Much of today’s confusion about the nature of progesterone can be traced back to a study of a drug called PremPro. The study was abruptly terminated in July, 2002 when intermediate results demonstrated a 24 % increase in breast cancer, a 29 % increase in heart attack, and a 41 % increase in the incidence of stroke in women on the drug.

News stories at the time reported that the combined use of estrogen and progesterone had been shown to involve serious risks. The fact that the women in the study were not receiving progesterone, but the imposter, medroxyprogesterone acetate, was rarely, if ever, mentioned. Some news sources subsequently admitted that they had confused progesterone with an altered form of the hormone, but the damage had been done. Reports of the dangers of progesterone supplementation continue to be widely circulated.

Medroxyprogesterone acetate (MPA) is quite effective in imitating the effects of progesterone upon the uterine lining. The similarities stop there, however. The two substances behave much differently elsewhere in the body.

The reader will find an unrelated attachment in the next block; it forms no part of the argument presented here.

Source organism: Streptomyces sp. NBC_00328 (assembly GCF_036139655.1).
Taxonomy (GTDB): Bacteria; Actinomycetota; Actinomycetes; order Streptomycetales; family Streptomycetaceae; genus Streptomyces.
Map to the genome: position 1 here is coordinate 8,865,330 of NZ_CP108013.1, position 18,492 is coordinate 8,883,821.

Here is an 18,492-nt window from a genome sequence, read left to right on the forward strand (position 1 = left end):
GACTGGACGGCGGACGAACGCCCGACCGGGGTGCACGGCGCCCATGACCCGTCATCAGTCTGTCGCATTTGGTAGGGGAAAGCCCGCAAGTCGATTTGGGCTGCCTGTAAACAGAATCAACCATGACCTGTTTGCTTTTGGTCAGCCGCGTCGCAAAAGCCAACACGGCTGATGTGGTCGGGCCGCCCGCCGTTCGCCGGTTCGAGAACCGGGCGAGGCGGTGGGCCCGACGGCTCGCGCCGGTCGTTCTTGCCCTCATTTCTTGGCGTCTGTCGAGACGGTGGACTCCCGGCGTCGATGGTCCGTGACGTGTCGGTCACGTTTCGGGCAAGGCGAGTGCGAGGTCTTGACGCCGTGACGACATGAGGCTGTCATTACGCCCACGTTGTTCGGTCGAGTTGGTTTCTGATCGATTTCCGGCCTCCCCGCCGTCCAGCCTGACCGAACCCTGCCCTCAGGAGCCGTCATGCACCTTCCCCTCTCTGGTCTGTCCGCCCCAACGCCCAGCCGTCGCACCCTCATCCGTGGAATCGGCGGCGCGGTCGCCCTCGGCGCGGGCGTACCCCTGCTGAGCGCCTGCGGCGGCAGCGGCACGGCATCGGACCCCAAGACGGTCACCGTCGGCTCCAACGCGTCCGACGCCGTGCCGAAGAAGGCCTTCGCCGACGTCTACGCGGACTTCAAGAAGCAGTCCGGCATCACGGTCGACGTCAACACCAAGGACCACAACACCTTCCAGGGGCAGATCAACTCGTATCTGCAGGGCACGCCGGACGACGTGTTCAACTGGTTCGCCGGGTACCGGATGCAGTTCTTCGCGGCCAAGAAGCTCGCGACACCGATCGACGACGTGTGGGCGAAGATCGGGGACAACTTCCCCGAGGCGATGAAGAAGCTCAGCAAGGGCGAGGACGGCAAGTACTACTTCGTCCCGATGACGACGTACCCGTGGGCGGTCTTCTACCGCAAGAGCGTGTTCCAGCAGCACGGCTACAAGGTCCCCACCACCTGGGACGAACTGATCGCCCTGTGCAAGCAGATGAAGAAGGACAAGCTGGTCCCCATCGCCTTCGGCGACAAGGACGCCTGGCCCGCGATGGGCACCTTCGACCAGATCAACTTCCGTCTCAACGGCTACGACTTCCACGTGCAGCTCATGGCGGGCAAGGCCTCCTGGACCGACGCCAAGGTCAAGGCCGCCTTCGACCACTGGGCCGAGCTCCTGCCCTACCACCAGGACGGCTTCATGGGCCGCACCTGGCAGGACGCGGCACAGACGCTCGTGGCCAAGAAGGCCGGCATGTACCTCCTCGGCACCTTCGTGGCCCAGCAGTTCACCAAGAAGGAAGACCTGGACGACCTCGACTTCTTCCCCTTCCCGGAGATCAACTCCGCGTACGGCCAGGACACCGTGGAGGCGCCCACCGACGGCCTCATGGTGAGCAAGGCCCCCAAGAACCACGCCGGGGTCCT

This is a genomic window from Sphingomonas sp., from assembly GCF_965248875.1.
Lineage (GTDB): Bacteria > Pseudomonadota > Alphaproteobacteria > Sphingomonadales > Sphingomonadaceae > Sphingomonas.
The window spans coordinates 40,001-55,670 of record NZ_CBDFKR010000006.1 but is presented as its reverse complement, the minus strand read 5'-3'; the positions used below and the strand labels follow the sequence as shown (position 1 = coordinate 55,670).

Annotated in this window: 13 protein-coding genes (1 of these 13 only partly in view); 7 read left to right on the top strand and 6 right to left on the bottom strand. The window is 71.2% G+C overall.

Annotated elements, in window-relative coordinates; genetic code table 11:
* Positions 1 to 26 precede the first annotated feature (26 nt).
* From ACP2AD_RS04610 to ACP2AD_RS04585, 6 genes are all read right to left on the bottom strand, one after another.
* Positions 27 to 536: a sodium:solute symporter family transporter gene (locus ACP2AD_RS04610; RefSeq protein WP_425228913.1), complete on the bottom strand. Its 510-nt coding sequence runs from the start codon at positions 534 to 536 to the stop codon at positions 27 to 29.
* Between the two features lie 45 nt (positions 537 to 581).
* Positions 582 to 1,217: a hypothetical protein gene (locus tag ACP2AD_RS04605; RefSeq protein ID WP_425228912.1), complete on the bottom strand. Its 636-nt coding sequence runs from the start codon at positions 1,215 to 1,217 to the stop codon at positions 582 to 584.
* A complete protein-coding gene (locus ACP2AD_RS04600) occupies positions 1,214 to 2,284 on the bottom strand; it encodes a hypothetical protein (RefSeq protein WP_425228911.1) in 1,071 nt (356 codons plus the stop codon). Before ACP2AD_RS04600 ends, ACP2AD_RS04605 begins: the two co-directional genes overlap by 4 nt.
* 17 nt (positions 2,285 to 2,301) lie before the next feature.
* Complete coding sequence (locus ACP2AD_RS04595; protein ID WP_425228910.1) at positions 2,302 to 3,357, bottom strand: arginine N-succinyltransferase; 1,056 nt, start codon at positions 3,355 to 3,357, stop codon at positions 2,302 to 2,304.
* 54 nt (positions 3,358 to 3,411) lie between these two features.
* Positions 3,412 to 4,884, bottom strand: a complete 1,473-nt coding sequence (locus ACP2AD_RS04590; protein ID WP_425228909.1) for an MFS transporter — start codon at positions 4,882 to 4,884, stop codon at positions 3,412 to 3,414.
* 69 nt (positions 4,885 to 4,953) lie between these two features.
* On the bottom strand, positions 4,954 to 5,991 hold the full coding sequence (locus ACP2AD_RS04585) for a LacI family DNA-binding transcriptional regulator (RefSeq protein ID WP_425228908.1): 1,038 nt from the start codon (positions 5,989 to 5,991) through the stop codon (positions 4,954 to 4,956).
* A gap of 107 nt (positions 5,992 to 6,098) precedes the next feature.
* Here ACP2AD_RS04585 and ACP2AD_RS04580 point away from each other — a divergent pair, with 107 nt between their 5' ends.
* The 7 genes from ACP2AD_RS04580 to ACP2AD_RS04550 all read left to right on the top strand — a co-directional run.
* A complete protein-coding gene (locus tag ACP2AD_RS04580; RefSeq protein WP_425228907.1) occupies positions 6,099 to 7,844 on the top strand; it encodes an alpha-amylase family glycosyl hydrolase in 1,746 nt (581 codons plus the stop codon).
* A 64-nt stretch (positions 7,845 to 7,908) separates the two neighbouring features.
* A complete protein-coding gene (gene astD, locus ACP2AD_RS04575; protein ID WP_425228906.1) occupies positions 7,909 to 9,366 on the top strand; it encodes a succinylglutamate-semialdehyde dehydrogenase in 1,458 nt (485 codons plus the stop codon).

MPA tends to cause weight gain; progesterone stimulates fat burning and weight loss. MPA is associated with depression and sleep disturbances; progesterone eases depression and improves sleep quality. MPA increases the risk of abnormal blood clots, no such risk has been found with progesterone. MPA increases the frequency of headaches, particularly migraine headaches; progesterone decreases the frequency of migraine. MPA can trigger release of breast milk; progesterone blocks the production of breast milk. MPA can cause fatigue and sleepiness; progesterone tends to improve energy levels.

It is therefore not surprising that while MPA has been shown to increase the risk of breast cancer studies, such as that of Dr. Gino Tutera that followed 976 women supplementing progesterone over a ten year period, have shown no such effect. To the contrary, evidence is accumulating that suggests progesterone has a protective effect and actually reduces the risk of breast cancer over time.